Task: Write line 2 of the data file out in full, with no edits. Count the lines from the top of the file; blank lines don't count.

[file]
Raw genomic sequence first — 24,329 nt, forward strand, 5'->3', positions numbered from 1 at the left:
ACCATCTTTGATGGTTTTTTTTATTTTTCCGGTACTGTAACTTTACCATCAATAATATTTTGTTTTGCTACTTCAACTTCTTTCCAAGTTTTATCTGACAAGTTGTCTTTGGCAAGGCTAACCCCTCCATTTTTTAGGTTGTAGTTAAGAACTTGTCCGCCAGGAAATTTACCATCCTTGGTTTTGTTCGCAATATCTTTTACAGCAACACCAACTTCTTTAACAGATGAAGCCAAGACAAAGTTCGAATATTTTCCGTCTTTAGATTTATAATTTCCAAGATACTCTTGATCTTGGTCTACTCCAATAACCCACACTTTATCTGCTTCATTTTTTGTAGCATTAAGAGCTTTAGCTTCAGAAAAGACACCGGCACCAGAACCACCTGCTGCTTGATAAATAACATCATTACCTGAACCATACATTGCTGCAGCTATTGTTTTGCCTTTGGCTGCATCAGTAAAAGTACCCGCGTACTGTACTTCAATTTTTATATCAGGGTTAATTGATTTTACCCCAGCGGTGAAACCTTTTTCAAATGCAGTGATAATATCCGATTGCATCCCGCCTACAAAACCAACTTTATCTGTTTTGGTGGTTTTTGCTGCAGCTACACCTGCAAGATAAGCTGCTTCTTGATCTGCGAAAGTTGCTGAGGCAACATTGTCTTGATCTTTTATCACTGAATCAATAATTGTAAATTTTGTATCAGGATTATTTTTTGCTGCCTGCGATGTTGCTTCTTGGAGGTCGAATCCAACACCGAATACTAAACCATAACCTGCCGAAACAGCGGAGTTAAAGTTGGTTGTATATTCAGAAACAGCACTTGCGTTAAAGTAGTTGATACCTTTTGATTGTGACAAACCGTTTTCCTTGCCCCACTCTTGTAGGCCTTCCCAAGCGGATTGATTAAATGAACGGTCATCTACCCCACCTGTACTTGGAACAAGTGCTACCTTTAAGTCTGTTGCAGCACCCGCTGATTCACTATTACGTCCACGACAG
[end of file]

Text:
ACCATCTTTGATGGTTTTTTTTATTTTTCCGGTACTGTAACTTTACCATCAATAATATTTTGTTTTGCTACTTCAACTTCTTTCCAAGTTTTATCTGACAAGTTGTCTTTGGCAAGGCTAACCCCTCCATTTTTTAGGTTGTAGTTAAGAACTTGTCCGCCAGGAAATTTACCATCCTTGGTTTTGTTCGCAATATCTTTTACAGCAACACCAACTTCTTTAACAGATGAAGCCAAGACAAAGTTCGAATATTTTCCGTCTTTAGATTTATAATTTCCAAGATACTCTTGATCTTGGTCTACTCCAATAACCCACACTTTATCTGCTTCATTTTTTGTAGCATTAAGAGCTTTAGCTTCAGAAAAGACACCGGCACCAGAACCACCTGCTGCTTGATAAATAACATCATTACCTGAACCATACATTGCTGCAGCTATTGTTTTGCCTTTGGCTGCATCAGTAAAAGTACCCGCGTACTGTACTTCAATTTTTATATCAGGGTTAATTGATTTTACCCCAGCGGTGAAACCTTTTTCAAATGCAGTGATAATATCCGATTGCATCCCGCCTACAAAACCAACTTTATCTGTTTTGGTGGTTTTTGCTGCAGCTACACCTGCAAGATAAGCTGCTTCTTGATCTGCGAAAGTTGCTGAGGCAACATTGTCTTGATCTTTTATCACTGAATCAATAATTGTAAATTTTGTATCAGGATTATTTTTTGCTGCCTGCGATGTTGCTTCTTGGAGGTCGAATCCAACACCGAATACTAAACCATAACCTGCCGAAACAGCGGAGTTAAAGTTGGTTGTATATTCAGAAACAGCACTTGCGTTAAAGTAGTTGATACCTTTTGATTGTGACAAACCGTTTTCCTTGCCCCACTCTTGTAGGCCTTCCCAAGCGGATTGATTAAATGAACGGTCATCTACCCCACCTGTACTTGGAACAAGTGCTACCTTTAAGTCTGTTGCAGCACCCGCTGATTCACTATTACGTCCACGACAG